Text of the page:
Tag Archives: farming

Photos of the Days – A Tremendous Lot

The last few weeks have been filled with business, as one can assume. I’ve been working and interning and enjoying the weekends fully.

My place of work sent me to do some shooting on Martha’s Vineyard. I had a great time and got a good sense of the island – that is a less stereotyped version of what I was expecting. It’s not all rich people is what I mean. Also, it’s probably one of the most beautiful beach/town areas I’ve ever been to. There are lots of farms and cute beaches, beautiful stone walls, fields, light woods, and small businesses. And the ferry ride was relaxing.

At my internship, I moved up from transcribing audio files, to checking audio files, to also writing grants in my spare time, and (get ready, hear it comes) all the way up to script syncing footage to the transcripts. Basically what that means, is I get to sit at the Avid and sync the recorded footage for the documentary up with transcriptions of the corresponding footage. It’s a bit of a tedious task, but I’ve already learned something new, which I don’t have the opportunity to do, and it’s a good skill.

Stay tuned, Maine puffin action is coming soon…

June 29, 2010

Garden sun.

June 30, 2010

 

Field sun.

July 1, 2010

Yes, that's a puppy holding a stuffed bunny.

July 2, 2010

Lilly with an aperture of 1.8, yes.

July 3, 2010

Cow affection in Hadley, Massachusetts.

July 4, 2010

This was once a nest with birds.

July 5, 2010

All the gear I had to carry to Martha's Vineyard, Massachusetts.

July 6, 2010

Clay Gay Head cliffs on Martha's Vineyard.

July 7, 2010

Probably the hottest apartment in Northampton, Massachusetts.

July 8, 2010

Probably one of the best pictures I've taken of my friend's puppies.

July 9, 2010

Casino signage.

July 10, 2010

Thai pizza.

July 11, 2010

Garlic top.

July 12, 2010

Milkweed.

July 13, 2010

11 years, going strong.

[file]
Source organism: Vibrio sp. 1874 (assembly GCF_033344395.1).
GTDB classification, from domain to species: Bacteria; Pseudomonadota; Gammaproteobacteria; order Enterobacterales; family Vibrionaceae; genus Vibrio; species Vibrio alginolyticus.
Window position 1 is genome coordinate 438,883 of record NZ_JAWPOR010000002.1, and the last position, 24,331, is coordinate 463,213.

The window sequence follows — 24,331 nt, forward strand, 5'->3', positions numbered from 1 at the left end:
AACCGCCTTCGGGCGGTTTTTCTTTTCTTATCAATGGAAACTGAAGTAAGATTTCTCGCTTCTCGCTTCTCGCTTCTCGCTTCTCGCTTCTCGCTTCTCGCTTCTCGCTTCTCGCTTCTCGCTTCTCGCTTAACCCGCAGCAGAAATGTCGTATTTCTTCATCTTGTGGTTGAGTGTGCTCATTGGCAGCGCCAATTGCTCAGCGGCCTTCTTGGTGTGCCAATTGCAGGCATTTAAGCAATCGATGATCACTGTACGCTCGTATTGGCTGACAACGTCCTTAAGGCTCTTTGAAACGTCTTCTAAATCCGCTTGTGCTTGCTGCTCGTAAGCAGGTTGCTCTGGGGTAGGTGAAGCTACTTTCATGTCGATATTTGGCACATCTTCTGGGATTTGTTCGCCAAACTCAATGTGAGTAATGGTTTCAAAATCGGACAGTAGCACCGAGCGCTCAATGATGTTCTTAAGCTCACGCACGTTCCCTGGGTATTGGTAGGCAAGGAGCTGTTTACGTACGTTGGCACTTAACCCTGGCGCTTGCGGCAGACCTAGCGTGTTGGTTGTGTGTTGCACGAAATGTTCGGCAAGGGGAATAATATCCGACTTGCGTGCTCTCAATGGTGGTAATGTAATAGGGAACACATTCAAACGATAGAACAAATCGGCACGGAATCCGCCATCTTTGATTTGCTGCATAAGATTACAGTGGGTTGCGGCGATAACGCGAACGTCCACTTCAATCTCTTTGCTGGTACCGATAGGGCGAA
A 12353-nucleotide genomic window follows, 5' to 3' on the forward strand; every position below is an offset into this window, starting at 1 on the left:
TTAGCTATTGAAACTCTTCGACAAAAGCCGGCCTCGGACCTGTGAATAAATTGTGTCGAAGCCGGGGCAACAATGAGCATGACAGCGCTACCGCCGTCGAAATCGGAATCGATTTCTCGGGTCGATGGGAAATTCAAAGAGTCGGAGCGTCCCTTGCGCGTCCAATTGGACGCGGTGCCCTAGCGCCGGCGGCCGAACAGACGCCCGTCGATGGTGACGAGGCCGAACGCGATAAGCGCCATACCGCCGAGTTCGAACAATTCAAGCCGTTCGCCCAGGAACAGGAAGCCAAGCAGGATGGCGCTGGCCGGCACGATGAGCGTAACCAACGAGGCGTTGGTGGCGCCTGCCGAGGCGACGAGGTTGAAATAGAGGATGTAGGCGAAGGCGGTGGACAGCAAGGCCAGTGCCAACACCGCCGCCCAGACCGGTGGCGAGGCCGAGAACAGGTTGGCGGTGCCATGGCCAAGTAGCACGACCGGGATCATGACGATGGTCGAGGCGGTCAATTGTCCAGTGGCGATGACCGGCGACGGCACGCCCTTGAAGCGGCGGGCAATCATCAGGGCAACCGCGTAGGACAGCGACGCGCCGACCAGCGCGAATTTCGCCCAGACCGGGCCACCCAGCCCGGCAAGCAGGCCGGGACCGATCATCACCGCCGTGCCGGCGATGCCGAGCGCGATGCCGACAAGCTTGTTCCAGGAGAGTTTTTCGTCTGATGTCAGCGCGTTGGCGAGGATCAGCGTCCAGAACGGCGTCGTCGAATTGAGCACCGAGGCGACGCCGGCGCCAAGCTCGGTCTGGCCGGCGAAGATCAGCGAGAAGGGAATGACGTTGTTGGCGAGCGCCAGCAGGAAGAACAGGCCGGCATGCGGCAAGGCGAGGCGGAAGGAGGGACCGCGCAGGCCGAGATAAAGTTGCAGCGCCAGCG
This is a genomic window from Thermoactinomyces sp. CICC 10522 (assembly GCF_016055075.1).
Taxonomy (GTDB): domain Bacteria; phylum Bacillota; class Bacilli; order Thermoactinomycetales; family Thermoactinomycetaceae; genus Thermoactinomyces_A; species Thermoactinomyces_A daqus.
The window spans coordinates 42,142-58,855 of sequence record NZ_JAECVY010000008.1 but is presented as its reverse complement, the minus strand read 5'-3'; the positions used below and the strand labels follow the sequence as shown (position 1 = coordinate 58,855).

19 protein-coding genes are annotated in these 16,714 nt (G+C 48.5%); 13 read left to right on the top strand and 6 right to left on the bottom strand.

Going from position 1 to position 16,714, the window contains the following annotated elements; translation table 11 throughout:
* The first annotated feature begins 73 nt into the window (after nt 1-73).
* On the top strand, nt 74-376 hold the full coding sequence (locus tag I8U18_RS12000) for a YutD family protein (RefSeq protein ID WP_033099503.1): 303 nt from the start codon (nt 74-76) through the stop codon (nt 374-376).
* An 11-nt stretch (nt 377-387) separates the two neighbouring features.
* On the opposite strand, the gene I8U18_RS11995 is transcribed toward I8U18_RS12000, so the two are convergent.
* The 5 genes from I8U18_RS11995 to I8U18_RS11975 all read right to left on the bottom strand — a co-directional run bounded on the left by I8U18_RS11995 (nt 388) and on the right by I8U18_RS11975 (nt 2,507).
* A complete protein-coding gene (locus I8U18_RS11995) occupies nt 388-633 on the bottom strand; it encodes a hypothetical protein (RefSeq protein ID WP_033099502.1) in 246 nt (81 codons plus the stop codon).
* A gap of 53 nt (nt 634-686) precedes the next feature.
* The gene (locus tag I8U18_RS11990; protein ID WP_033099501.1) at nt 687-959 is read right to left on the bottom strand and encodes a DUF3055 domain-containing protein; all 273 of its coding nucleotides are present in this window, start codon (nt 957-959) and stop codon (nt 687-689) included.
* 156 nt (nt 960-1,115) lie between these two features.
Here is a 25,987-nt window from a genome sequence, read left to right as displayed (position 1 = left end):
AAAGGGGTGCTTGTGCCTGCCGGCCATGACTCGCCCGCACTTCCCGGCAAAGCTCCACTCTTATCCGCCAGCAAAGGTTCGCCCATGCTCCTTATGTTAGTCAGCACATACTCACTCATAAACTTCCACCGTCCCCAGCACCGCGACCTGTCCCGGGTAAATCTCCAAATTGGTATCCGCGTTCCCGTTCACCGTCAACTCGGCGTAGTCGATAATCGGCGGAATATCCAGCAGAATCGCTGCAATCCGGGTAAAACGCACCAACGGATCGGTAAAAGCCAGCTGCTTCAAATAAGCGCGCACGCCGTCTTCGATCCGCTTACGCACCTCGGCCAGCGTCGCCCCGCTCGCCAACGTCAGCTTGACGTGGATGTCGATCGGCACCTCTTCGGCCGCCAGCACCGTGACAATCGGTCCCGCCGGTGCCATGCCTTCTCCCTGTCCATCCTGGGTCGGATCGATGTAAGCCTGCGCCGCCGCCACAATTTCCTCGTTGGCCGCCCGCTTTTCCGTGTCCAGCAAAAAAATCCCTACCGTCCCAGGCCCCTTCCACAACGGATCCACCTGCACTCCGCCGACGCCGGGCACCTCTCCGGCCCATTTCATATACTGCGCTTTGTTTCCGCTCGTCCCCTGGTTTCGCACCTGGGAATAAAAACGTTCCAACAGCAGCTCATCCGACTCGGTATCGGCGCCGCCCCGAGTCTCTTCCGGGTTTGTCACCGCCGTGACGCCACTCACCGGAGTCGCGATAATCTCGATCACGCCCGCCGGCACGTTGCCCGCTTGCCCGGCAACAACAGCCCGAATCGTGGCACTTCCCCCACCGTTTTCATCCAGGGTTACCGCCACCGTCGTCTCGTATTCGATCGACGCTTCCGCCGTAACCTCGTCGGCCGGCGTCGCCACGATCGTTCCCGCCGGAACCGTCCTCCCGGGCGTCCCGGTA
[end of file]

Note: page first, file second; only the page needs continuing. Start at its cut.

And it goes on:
July 14, 2010

Really, this was boring.

July 15, 2010

Honestly, the balloon just floated right over to us.

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On A Hill

May 23, 2010

Click to play a slideshow of On A Hill

I often walk this hill.

I imagine when my great grandparents and my grandmother and her siblings finally settled at the foot of this immense mound, they had already looked up at its greatness for several years.

I imagine them, maybe, walking about the hill, maybe, taking a break from farming the land. And, really, I can only imagine them looking over the valley and seeing woods covering Sunderland, Amherst, Hadley, Northampton, Easthampton, and beyond, that little more exist.

Sun setting and rain a few miles away.

 

I imagine my mom riding her horse around this hill, young like me. That’s what I imagine her doing here.

When I look from the top of this hill, I see the farm, still in the family; my parents’ work hard for a life I’m not sure I will take on.

I see the University of Massachusetts, treetops, crevasses where there are major roads, and mountains I believe exist in the works of Erastis sailsburyfield.

So many times I have walked up this hill – with neighbors, family, friends, horses, dogs, boyfriends, Sean.

Mostly, I feel, it’s the one thing here that isn’t stale.

Clover.

When I was young, a real child, and the hill was covered in snow, just so the grass couldn’t poke through, I would walk alone making footprints with intensions, walking backwards.